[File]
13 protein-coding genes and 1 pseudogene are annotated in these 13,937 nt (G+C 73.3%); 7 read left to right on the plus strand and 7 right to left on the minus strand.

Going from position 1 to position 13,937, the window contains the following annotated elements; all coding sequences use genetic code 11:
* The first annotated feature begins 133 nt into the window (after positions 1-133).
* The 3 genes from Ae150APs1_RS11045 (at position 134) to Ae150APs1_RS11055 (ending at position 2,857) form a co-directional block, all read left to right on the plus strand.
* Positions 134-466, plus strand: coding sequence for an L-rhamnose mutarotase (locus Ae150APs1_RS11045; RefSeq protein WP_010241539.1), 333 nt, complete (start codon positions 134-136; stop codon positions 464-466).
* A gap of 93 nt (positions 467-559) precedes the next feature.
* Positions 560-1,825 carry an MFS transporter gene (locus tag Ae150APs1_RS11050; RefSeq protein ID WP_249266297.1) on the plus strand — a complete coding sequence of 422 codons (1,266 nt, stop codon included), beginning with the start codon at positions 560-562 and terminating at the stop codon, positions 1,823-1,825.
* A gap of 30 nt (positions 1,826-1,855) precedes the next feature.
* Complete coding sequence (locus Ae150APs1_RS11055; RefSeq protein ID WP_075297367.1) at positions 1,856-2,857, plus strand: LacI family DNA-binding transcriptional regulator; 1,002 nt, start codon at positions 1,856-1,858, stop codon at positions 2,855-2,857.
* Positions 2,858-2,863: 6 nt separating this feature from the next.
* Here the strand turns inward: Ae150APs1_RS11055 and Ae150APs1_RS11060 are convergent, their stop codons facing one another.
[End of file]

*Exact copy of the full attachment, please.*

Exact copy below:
13 protein-coding genes and 1 pseudogene are annotated in these 13,937 nt (G+C 73.3%); 7 read left to right on the plus strand and 7 right to left on the minus strand.

Going from position 1 to position 13,937, the window contains the following annotated elements; all coding sequences use genetic code 11:
* The first annotated feature begins 133 nt into the window (after positions 1-133).
* The 3 genes from Ae150APs1_RS11045 (at position 134) to Ae150APs1_RS11055 (ending at position 2,857) form a co-directional block, all read left to right on the plus strand.
* Positions 134-466, plus strand: coding sequence for an L-rhamnose mutarotase (locus Ae150APs1_RS11045; RefSeq protein WP_010241539.1), 333 nt, complete (start codon positions 134-136; stop codon positions 464-466).
* A gap of 93 nt (positions 467-559) precedes the next feature.
* Positions 560-1,825 carry an MFS transporter gene (locus tag Ae150APs1_RS11050; RefSeq protein ID WP_249266297.1) on the plus strand — a complete coding sequence of 422 codons (1,266 nt, stop codon included), beginning with the start codon at positions 560-562 and terminating at the stop codon, positions 1,823-1,825.
* A gap of 30 nt (positions 1,826-1,855) precedes the next feature.
* Complete coding sequence (locus Ae150APs1_RS11055; RefSeq protein ID WP_075297367.1) at positions 1,856-2,857, plus strand: LacI family DNA-binding transcriptional regulator; 1,002 nt, start codon at positions 1,856-1,858, stop codon at positions 2,855-2,857.
* Positions 2,858-2,863: 6 nt separating this feature from the next.
* Here the strand turns inward: Ae150APs1_RS11055 and Ae150APs1_RS11060 are convergent, their stop codons facing one another.